Vitamin D – helps the body absorb calcium. Adults need 10 micrograms of vitamin D per day.1 While in the summer we can get vitamin D from the sun, it’s difficult to get enough of it from diet alone, so some experts recommend taking supplements, particularly during the winter months. 

>Read more about Vitamin D deficiency

Exercise – just as we need to exercise to strengthen our muscles, your bones need regular exercise to help them stay strong and healthy. Weight-bearing and muscle-strengthening exercises are particularly important as they can stimulate bone production by getting our osteoblasts firing. As we get older, it’s also a good idea to focus on balance and stability to help avoid falls.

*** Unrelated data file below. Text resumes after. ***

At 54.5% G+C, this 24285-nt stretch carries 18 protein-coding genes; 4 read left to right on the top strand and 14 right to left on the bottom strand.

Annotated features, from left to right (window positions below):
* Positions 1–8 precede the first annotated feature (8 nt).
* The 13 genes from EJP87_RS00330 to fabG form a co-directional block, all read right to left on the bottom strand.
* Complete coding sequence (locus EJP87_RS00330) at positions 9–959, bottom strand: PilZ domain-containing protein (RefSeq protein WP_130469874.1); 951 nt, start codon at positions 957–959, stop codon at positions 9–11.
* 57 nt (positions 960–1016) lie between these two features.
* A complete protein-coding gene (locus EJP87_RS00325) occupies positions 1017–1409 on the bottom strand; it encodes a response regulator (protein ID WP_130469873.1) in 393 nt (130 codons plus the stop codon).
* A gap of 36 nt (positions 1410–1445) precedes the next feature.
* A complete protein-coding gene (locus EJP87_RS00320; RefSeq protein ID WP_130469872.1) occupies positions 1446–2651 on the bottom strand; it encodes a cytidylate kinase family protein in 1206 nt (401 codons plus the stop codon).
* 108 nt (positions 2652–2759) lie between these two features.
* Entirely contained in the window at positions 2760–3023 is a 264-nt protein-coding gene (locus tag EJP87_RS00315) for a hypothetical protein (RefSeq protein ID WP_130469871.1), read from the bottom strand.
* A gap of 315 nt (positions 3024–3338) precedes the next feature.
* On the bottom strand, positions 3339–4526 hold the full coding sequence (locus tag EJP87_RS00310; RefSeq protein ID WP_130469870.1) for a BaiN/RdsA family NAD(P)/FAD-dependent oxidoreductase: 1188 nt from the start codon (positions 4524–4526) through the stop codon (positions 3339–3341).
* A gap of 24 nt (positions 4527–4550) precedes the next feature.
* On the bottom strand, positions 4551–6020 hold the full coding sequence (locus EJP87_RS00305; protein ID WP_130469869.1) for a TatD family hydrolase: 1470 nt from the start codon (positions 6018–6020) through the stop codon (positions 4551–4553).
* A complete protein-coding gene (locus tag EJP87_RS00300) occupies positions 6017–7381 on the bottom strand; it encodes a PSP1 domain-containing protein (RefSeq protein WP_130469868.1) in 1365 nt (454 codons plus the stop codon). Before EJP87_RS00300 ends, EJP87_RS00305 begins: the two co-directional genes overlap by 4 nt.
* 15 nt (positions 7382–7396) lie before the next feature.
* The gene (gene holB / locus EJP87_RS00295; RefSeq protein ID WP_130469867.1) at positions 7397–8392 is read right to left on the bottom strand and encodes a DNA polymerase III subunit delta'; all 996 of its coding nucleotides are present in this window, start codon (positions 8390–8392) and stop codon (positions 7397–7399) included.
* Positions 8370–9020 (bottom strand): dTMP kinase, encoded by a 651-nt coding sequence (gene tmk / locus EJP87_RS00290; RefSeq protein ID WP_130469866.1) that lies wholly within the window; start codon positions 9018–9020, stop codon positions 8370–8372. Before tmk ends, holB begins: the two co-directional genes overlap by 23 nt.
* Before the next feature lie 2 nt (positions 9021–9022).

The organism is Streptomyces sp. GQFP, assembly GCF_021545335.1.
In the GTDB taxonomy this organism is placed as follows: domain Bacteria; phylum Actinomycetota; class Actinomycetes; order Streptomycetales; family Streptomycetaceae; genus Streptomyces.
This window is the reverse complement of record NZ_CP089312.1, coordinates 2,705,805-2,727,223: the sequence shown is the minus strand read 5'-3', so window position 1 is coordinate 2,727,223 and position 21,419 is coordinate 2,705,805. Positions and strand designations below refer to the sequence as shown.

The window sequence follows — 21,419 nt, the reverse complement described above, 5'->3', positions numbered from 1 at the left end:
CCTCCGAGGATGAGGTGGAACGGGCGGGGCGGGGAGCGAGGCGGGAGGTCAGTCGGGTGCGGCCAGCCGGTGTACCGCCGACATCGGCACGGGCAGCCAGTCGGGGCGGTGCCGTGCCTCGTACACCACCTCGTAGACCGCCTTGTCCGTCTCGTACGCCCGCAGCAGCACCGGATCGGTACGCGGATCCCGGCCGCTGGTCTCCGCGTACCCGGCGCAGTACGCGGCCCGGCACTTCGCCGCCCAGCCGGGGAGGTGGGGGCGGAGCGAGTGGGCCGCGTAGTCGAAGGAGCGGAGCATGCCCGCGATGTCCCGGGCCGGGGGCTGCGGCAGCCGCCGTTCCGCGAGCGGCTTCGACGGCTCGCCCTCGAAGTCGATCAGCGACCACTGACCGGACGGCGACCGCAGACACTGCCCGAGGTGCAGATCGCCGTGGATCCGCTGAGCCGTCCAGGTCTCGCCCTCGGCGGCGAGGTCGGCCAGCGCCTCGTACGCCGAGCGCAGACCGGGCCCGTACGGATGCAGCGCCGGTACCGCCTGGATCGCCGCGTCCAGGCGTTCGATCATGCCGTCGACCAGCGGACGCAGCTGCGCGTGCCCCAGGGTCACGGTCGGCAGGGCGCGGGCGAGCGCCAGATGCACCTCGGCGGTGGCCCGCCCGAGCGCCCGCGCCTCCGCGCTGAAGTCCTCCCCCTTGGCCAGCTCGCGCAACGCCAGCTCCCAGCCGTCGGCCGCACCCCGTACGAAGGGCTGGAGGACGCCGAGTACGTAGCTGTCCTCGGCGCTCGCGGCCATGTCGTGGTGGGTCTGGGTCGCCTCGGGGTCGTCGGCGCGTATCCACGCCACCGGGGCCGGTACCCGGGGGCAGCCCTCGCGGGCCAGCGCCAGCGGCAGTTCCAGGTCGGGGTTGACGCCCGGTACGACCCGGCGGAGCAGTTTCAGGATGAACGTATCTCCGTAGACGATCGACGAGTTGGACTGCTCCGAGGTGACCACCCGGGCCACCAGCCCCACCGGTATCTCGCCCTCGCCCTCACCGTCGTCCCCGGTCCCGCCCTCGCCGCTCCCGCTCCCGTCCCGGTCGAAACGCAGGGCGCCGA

Body weight – both obesity and being extremely underweight can have a negative impact on bone health. If you have a smaller body frame, your bones will have less mass to draw upon as you get older. While obesity can alter hormones, affect how our bodies absorb calcium and make it more difficult to perform the kinds of exercises our bones need.

Tobacco and alcohol consumption – smoking has been found to directly impact bone density by affecting how bone-building cells operate.2 Alcohol meanwhile can prevent the body from absorbing calcium and, over time, can weaken the bones.

Hormones – hormones and hormonal changes can impact bone health. Too much of the thyroid hormone, for example, can cause bone loss. And, in men, low testosterone levels can have the same effect.